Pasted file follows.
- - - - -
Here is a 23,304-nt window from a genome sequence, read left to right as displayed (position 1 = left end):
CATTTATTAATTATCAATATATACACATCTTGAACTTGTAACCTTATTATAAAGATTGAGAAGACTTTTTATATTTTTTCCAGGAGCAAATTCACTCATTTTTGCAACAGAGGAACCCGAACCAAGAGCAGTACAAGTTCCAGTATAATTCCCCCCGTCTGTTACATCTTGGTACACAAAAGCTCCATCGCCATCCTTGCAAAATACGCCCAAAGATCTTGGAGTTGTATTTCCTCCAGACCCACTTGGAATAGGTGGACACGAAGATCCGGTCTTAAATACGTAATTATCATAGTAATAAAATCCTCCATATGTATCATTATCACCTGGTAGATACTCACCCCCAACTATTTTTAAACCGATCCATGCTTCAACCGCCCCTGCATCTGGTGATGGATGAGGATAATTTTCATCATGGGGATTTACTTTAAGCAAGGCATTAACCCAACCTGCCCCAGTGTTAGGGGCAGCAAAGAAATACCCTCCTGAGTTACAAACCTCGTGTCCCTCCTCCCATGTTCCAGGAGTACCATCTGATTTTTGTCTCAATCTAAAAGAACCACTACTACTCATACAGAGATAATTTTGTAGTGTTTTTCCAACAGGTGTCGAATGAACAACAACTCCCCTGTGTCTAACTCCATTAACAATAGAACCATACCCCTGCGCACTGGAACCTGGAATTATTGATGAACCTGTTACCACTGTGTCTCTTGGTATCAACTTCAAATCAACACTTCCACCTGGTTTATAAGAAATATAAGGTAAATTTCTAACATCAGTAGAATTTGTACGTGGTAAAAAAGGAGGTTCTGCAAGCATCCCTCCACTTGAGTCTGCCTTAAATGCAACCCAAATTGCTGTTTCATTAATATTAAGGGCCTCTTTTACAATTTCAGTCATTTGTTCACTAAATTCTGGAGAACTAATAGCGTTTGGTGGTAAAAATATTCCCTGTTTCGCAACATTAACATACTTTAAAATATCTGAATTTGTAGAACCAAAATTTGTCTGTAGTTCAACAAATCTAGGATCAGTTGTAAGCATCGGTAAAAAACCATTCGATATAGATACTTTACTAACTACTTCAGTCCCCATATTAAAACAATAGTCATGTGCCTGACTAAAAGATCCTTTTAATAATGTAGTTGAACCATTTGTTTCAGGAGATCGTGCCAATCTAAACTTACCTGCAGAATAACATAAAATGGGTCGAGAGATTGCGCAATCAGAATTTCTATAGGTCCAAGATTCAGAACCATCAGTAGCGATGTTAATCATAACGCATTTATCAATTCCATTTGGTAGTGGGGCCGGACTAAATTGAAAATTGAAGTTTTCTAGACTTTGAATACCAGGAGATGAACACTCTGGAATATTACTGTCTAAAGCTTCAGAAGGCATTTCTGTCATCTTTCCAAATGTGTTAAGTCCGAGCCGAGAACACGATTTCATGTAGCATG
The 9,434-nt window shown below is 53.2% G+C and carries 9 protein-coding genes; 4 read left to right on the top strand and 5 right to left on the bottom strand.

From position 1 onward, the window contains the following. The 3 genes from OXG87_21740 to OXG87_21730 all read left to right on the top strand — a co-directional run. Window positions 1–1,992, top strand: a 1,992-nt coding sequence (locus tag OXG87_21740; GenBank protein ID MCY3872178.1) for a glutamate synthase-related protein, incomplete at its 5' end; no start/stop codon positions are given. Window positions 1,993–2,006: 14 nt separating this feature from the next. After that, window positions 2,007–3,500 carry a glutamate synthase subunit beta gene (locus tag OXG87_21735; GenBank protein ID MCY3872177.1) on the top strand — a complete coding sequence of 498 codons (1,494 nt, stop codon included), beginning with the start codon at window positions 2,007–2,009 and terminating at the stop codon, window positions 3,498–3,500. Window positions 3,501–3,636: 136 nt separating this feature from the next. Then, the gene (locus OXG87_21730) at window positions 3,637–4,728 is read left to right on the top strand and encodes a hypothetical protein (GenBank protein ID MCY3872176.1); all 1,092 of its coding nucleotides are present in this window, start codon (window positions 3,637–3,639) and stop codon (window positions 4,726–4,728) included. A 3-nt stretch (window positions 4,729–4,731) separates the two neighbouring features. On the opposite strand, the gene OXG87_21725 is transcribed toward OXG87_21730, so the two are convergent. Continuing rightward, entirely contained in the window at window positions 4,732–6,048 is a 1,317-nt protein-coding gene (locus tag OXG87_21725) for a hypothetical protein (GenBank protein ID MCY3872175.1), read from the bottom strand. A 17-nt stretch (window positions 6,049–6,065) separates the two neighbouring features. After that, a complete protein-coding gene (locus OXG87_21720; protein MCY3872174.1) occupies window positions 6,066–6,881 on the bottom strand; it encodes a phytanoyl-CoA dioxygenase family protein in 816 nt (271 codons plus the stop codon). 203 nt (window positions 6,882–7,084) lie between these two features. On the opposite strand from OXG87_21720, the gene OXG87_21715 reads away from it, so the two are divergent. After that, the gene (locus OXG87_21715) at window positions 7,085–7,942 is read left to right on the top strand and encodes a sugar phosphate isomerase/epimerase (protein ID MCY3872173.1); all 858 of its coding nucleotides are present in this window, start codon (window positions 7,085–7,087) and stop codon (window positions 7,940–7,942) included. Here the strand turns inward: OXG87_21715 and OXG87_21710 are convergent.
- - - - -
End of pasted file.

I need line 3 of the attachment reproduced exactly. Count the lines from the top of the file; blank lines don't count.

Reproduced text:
The 9,434-nt window shown below is 53.2% G+C and carries 9 protein-coding genes; 4 read left to right on the top strand and 5 right to left on the bottom strand.